Some common software tools for image analysis, including for differential cell counting, have been developed. Some are free and open source (FOSS), some are paid for. Considering the time and skills required to develop an image analysis method, even some of the most expensive commercial solutions can be worth their price if one is trying to solve the particular task on the particular kind of data for which they were developed.

If there is no ready-to-use method for a particular task, or if imaging (imaging modality, imaging parameters, staining), cell type, or culture conditions differ, one is on their own.

For image-based differential cell counting to be as cheap, fast, and robust as imaging alone, both the development and application of image analysis methods must be cheap, fast and robust. This means that development must not require:

  • rare skills,
  • inordinate amounts of manual labor,
  • too much experimentation—it must ‘just work’ for most applications.

Application of an image analysis method must:

  • not require the attention of an expert,
  • be as automated as possible (avoiding delays, effort, and variability),
  • be powerful enough to handle the full variability of the data generated by the biological processes.
Johannes Bauer, CTO at TRI

“Scripting image analysis is fun—but it isn't sustainable. There's just not enough time and talent around to hand-craft a solution for every need. And that means that needs are unmet unless we automate.”

Johannes Bauer

Classical image analysis does not satisfy these criteria. While there are good, powerful, and often free products out there that support it, and great research is done with their help, using these products takes a good mathematical understanding of the problem at hand, a lot of trial and error for all but the simplest cases, and even then, considerable time. The results are usually not turnkey solutions but rather script files that perform the raw image analysis but leave the data logistics and the analysis of the results to the user.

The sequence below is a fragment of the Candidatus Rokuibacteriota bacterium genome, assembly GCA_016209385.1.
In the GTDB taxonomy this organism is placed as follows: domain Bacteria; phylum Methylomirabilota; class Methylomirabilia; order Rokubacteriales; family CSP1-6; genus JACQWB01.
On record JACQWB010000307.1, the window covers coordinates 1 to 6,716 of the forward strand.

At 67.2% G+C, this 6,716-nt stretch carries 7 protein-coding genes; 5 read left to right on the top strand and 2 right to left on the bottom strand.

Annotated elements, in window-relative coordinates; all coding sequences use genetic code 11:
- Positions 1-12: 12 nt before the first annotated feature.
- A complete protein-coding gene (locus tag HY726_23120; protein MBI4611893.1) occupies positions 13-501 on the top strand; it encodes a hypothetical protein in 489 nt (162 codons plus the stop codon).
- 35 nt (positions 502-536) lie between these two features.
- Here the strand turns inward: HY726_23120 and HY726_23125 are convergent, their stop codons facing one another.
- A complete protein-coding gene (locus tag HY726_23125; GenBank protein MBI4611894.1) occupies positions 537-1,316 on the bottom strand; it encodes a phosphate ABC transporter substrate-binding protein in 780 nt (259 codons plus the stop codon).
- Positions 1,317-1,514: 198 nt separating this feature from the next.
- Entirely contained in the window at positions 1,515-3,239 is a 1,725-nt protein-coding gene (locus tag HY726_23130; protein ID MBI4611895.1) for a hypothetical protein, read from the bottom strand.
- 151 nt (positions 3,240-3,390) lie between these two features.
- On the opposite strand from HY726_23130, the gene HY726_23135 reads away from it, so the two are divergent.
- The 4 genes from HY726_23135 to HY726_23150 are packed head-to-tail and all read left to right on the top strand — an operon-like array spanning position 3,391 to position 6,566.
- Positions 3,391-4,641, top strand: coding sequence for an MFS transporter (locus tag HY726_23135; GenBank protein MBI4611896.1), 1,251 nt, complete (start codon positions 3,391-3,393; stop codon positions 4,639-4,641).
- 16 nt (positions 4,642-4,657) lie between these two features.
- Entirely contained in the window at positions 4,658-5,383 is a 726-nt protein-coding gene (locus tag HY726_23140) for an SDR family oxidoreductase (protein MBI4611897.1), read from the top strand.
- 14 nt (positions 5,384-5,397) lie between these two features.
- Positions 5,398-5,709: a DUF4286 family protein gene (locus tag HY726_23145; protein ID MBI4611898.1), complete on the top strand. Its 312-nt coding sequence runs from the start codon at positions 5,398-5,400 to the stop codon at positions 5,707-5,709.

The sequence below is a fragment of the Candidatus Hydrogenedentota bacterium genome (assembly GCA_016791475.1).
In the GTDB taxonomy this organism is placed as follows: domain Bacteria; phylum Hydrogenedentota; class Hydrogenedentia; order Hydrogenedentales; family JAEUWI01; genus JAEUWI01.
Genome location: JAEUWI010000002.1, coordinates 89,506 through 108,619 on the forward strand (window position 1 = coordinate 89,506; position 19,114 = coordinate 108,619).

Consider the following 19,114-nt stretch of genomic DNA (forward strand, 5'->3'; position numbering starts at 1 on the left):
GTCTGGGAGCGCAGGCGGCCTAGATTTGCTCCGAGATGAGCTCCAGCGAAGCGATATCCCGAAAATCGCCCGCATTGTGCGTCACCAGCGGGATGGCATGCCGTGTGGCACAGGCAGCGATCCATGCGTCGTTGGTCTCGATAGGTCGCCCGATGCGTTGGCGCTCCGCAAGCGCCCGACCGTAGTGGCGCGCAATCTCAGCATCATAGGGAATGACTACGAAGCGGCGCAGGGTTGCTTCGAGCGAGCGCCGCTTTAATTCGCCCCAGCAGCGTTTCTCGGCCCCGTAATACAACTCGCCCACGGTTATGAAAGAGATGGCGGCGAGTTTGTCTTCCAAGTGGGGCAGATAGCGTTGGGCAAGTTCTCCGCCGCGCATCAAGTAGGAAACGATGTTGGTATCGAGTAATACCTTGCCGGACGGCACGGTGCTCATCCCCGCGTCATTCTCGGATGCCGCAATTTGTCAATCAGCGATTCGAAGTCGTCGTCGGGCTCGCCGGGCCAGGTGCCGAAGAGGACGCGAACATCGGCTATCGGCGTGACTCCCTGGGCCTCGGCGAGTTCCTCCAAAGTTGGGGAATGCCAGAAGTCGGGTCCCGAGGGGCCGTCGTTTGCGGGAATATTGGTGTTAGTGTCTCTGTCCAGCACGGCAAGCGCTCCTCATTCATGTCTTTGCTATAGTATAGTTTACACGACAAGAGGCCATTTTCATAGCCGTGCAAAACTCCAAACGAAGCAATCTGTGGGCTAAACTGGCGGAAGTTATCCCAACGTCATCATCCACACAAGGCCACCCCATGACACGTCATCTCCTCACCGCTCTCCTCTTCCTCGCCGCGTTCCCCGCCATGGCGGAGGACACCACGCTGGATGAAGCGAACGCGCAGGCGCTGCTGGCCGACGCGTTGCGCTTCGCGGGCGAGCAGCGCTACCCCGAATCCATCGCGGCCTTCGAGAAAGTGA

In recent years, machine learning has become a popular approach. It promises results without having to worry about how to solve a task at the numerical image level. Image segmentation methods in particular are the family of machine learning methods most naturally suited for the task of counting objects: image segmentation is the task of segmenting an image into regions indicating the kinds of objects represented in those regions. The segmentation of an image into regions representing the background, cells of type A and cells of type B, is a good first step to counting cells of either type.

Unfortunately, image segmentation methods that are powerful enough to capture the subtle differences between different cell types are notoriously difficult to train and tune, both at the technical and methodological level and they require powerful hardware. Also, to train a segmentation algorithm, one needs to supply a sizable amount of pre-segmented image data, and segmenting enough data by hand can be tedious, even with good tool support.